Cybersecurity skills shortage threatens the mid-market

Organizations with 100 to 999 employees remain understaffed and under-skilled in cybersecurity—and an easy mark for hackers

Each year, respondents ESG's annual global survey of IT and cybersecurity professionals are asked to identify the area where their organizations have a problematic shortage of skills. For the sixth year in a row, cybersecurity skills topped the list—this year, 45% of the 641 respondents said their organization has a problematic shortage of cybersecurity skills. 

Now, the cybersecurity skill shortage isn’t picky; it impacts all organizations across industries, organizational size, geography, etc. Nevertheless, global cybersecurity may be especially problematic for organizations in the mid-market, from 100 to 999 employees.

Keep in mind that the skills shortage isn’t limited to headcount. Rather, it also includes skills deficiencies—situations where security staff members don’t have the right skills to address the dynamic and sophisticated threat landscape. 

In 2016, ESG teamed up with the Information Systems Security Association (ISSA) in a research project focused on cybersecurity professional careers. Some of the data from this project illustrates the cybersecurity skills challenge in the mid-market. For example:

  • 35% of cybersecurity professionals working at mid-market organizations said their organization should provide significantly more cybersecurity training so the cybersecurity team can keep up with current risks (i.e. threats and vulnerabilities).
  • 30% of cybersecurity professionals working at mid-market organizations said the cybersecurity skills shortage has had a significant impact on their organization, while another 35% said the cybersecurity shortage has impacted their organization “somewhat.”

Respondents were also asked to identify the specific impact to their organizations:

  • 54% of cybersecurity professionals working at mid-market organizations said the cybersecurity skills shortage has led to increasing workload for the existing cybersecurity staff.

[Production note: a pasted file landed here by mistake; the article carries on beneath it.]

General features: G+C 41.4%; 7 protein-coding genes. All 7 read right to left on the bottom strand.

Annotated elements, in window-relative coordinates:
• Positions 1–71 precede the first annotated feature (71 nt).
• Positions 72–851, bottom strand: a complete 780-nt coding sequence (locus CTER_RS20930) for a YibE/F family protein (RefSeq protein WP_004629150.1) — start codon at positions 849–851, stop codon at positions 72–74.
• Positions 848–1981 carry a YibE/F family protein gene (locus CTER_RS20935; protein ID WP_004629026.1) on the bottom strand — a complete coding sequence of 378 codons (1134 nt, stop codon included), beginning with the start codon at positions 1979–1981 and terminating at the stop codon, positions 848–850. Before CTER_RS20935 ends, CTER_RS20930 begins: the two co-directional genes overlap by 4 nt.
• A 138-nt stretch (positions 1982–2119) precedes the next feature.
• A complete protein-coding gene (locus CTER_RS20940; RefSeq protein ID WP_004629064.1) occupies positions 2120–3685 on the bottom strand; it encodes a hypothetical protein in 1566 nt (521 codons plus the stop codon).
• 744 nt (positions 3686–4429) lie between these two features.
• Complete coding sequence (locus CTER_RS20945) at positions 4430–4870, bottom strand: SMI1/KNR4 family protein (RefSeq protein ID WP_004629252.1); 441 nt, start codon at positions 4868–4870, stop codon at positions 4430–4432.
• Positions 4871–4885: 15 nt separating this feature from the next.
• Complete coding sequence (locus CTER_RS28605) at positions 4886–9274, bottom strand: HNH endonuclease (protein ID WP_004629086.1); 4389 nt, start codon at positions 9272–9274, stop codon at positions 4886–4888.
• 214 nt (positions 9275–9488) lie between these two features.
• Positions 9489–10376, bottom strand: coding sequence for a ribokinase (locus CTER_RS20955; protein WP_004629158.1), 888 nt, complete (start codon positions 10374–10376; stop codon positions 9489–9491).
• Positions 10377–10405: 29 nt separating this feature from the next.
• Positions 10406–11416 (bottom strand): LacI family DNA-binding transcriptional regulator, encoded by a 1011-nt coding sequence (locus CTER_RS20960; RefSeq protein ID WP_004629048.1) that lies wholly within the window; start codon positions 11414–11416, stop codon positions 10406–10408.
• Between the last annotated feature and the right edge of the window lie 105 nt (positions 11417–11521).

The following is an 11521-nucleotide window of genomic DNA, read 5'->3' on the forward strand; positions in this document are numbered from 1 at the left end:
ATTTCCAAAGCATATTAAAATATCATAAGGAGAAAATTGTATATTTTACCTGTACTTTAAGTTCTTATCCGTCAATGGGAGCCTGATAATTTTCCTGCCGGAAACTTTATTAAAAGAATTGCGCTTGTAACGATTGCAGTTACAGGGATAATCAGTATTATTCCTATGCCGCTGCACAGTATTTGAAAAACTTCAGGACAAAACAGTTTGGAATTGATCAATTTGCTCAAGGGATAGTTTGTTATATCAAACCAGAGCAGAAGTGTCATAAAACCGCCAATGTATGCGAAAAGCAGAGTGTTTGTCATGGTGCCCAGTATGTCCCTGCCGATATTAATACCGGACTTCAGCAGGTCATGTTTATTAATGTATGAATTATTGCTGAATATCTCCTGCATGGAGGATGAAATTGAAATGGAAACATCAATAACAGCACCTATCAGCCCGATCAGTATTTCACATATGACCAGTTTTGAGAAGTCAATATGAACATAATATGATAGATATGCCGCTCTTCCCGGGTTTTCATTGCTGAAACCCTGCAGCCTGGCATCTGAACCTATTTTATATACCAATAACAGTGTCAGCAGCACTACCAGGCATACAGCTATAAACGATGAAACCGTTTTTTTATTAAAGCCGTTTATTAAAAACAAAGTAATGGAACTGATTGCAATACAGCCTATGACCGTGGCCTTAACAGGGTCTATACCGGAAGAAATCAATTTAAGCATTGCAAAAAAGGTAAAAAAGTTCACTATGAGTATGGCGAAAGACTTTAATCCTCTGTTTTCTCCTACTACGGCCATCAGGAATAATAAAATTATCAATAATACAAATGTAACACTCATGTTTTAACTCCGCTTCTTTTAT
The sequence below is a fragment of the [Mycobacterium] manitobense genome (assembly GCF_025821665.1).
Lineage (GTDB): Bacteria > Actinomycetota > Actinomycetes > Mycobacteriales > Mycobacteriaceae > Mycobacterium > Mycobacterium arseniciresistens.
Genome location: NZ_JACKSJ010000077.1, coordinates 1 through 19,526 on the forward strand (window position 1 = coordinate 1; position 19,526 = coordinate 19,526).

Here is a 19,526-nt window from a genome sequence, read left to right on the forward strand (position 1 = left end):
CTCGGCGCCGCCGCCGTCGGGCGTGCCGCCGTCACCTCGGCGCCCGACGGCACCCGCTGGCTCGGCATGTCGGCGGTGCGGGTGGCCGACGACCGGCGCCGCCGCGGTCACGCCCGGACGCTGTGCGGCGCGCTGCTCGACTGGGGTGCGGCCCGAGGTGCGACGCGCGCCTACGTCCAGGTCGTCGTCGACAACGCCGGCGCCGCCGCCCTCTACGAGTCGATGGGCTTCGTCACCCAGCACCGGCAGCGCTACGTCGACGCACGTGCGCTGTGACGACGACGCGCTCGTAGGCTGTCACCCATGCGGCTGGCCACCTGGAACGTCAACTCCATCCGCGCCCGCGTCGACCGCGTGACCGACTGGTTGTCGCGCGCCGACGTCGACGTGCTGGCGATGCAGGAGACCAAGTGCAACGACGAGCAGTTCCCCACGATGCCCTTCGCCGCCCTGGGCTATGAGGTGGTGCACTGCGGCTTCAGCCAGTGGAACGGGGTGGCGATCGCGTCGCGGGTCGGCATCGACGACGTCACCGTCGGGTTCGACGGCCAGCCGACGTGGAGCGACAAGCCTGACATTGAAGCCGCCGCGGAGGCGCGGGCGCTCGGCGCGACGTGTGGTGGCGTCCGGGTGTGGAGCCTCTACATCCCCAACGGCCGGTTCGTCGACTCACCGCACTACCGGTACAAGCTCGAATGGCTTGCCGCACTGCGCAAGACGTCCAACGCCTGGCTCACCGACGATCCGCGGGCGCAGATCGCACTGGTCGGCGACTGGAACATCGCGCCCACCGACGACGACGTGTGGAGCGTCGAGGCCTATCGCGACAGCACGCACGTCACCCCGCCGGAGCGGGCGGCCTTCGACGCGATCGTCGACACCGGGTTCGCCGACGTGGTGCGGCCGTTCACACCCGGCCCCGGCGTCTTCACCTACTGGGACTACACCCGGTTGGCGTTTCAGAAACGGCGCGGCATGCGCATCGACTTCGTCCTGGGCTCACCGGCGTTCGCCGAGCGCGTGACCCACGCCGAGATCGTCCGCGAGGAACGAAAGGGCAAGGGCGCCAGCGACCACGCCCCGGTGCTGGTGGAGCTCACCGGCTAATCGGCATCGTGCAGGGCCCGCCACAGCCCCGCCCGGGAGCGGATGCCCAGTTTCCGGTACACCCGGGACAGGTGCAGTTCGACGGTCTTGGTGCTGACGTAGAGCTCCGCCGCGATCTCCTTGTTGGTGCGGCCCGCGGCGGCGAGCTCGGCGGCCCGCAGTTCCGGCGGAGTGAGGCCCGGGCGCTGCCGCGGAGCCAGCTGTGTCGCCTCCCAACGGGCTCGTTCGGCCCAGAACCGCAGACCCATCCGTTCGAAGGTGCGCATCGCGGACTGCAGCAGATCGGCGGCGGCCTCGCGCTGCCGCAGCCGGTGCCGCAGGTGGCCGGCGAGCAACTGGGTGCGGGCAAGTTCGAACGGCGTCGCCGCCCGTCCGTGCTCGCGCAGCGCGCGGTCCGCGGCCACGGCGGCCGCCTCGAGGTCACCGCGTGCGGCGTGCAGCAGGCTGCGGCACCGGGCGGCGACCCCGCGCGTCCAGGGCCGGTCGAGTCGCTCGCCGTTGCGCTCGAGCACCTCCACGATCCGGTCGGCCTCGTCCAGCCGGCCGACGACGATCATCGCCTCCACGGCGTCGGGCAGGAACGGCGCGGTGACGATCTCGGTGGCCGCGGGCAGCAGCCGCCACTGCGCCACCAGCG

• 38% of cybersecurity professionals working at mid-market organizations said the cybersecurity skills shortage has limited the time for training, since the cybersecurity staff is too busy keeping up with day-to-day responsibilities.
  • 33% of cybersecurity professionals working at mid-market organizations said the cybersecurity skills shortage has impacted their ability to learn and fully utilize their cybersecurity technologies.
  • 27% of cybersecurity professionals working at mid-market organizations said the cybersecurity staff has led to an increase in human error in areas such as configuring security controls, investigating events, etc.

In summary, mid-market organizations are understaffed, running around putting out fires, and can’t dedicate enough time for cybersecurity training or strategic planning. This has led to a perpetual game of catch-up that seems fraught with human error and staff burn out.   

Keep in mind that most mid-market organizations have a small cybersecurity staff of one to five people, so they end up delegating lots of security tasks to IT operations with fewer cybersecurity skills and a whole lot of other work to do.

I’ve been writing about the cybersecurity skills shortage for years (as have others), and this issue certainly garners lip service from academics and the industry. Still, most cybersecurity discussion remain focused on the new technology du jour and not enough about people issues. 

In my humble opinion, the cybersecurity skills shortage demands more attention because it represents an existential problem that threatens all of us. Just ask cybersecurity professionals working at mid-market organizations.   

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